A search of CO emission lines in blazars: the low molecular gas content of BL Lac objects compared to quasars


  • Based on observations carried out with the IRAM 30 m telescope. IRAM is supported by INSU/CNRS (France), MPG (Germany) and IGN (Spain).

E-mail: mfumagalli@ucolick.org; afurniss@ucsc.edu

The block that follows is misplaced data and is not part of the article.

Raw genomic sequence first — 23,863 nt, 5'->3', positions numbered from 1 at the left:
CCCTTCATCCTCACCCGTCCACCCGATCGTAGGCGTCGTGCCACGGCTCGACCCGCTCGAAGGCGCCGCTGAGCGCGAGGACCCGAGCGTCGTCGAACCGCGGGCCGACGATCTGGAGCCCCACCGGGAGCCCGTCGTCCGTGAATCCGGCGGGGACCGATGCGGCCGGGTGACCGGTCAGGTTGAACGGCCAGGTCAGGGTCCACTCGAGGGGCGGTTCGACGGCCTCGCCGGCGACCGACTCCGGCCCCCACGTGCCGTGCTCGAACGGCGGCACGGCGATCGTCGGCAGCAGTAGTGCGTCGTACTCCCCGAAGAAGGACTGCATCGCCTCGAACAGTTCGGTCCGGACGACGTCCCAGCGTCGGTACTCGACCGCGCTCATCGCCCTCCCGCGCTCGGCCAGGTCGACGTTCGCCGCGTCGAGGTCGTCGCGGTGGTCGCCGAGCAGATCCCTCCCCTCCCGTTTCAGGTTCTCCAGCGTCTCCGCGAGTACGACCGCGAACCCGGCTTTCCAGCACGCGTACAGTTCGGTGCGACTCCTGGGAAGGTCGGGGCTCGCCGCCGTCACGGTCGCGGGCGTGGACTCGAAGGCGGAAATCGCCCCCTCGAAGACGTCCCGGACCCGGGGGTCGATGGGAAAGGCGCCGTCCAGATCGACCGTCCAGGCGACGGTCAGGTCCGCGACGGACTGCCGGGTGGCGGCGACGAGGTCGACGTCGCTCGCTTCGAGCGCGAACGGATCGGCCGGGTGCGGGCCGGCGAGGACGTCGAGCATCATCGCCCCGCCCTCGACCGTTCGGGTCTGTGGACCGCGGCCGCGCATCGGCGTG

BL Lacertae (Lac) objects that are detected at very high energies (VHE) are of fundamental importance to study multiple astrophysical processes, including the physics of jets, the properties of the extragalactic background light and the strength of the intergalactic magnetic field. Unfortunately, since most blazars have featureless optical spectra that preclude a redshift determination, a substantial fraction of these VHE extragalactic sources cannot be used for cosmological studies. To assess whether molecular lines are a viable way to establish distances, we have undertaken a pilot programme at the Institut of Millimétrique (IRAM) 30 m telescope to search for CO lines in three BL Lac objects with known redshifts. We report a positive detection of math formula  M towards 1ES 1959+650, but due to the poor quality of the baseline, this value is affected by a large systematic uncertainty. For the remaining two sources, W Comae and RGB J0710+591, we derive 3σ upper limits at, respectively, math formula and 1.6 × 109  M, assuming a line width of 150 km s−1 and a standard conversion factor α = 4  M (K km s−1 pc2)−1. If these low molecular gas masses are typical for blazars, blind redshift searches in molecular lines are currently unfeasible. However, deep observations are still a promising way to obtain precise redshifts for sources whose approximate distances are known via indirect methods. Our observations further reveal a deficiency of molecular gas in BL Lac objects compared to quasars, suggesting that the host galaxies of these two types of active galactic nuclei (AGN) are not drawn from the same parent population. Future observations are needed to assess whether this discrepancy is statistically significant, but our pilot programme shows how studies of the interstellar medium in AGN can provide key information to explore the connection between the active nuclei and the host galaxies.